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A report published in the Journal of the American Medical Association last week found that the number of American adults dying of preventable causes, such as heart disease and stroke, has surpassed 400,000 per year.
It found that more than 6 million Americans suffer from chronic conditions like diabetes, cancer and asthma.
The report noted that while the number is down from an average of 500,000 deaths per year in the 1970s and 1980s, the number remains high because the American Health Care Act is not fully implemented and people continue to get coverage through the exchanges.
“If this is the last time we see this kind of rapid decline in mortality, we should be concerned,” said Dr. Tran, who was not involved in the study.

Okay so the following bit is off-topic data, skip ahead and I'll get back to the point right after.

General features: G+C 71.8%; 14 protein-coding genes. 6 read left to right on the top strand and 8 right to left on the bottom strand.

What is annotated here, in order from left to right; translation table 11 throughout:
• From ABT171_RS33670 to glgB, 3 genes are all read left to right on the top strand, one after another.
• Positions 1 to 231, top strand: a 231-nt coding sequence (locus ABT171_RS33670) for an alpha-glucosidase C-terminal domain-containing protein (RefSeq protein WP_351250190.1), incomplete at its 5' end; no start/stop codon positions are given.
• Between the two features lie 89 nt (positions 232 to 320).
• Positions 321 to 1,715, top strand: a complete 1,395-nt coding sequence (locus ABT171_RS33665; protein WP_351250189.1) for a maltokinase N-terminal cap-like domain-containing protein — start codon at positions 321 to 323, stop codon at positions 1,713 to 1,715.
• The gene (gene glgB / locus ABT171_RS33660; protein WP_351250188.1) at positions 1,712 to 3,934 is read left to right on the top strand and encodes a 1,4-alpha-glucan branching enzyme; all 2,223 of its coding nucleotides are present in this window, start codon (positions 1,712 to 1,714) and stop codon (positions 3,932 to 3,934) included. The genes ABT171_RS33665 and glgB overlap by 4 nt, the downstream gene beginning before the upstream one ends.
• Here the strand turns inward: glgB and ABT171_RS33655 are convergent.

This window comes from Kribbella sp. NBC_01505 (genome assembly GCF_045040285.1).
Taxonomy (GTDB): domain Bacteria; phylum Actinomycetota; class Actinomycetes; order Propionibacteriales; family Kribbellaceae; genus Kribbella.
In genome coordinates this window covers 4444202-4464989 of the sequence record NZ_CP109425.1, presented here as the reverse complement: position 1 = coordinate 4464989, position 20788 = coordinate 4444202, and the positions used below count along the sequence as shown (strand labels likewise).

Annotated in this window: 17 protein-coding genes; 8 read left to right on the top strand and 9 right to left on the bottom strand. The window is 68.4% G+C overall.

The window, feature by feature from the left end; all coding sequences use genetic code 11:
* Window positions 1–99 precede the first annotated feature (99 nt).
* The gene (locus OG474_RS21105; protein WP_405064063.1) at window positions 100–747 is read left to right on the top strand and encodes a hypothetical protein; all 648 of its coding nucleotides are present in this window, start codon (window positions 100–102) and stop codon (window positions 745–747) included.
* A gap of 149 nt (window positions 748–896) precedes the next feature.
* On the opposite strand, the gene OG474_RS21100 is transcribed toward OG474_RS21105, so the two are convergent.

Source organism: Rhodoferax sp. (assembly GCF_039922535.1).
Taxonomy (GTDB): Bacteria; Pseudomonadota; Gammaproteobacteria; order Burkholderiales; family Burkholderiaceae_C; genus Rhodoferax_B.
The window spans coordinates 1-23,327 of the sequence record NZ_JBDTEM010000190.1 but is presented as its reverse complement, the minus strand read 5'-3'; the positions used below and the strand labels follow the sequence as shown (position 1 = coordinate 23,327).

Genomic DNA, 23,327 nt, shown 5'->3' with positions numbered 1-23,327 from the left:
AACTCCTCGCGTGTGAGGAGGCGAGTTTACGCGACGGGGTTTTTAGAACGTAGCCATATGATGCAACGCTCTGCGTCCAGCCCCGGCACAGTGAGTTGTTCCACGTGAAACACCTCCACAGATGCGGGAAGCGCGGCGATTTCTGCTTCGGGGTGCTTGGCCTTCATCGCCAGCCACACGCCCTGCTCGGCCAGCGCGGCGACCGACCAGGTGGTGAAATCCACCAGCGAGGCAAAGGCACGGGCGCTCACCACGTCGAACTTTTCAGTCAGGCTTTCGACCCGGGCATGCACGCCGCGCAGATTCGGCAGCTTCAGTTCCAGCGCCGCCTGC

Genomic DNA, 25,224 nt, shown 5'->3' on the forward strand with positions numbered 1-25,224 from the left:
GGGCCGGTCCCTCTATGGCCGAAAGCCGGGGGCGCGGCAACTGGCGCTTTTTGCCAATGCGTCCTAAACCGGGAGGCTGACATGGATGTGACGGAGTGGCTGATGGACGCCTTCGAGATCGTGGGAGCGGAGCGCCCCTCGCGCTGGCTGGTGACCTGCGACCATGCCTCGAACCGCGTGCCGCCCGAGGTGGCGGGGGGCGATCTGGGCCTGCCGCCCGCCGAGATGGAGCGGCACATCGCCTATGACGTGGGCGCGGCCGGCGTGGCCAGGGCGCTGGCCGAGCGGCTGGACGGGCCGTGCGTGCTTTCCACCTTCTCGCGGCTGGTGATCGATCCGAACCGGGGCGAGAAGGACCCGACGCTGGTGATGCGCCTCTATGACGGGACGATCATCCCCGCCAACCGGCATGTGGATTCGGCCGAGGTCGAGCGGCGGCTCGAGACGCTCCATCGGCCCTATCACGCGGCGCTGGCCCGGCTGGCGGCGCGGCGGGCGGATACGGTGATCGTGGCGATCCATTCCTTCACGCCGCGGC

The study found that in Texas, Texas residents were about 2.5 times more likely to die from preventable diseases than the general population.
It noted that a higher percentage of Texas residents had a chronic condition, compared to about 3.5 percent of the general public.
The findings are not new, but the study’s findings highlight the need for states to get involved and to create better mechanisms for reporting, the authors wrote.
“These data suggest that a comprehensive public health plan must be developed to identify, monitor and respond to patients with chronic conditions,” they wrote.
They said the data also suggested that people who are hospitalized for chronic conditions can expect to receive better care than the population overall.
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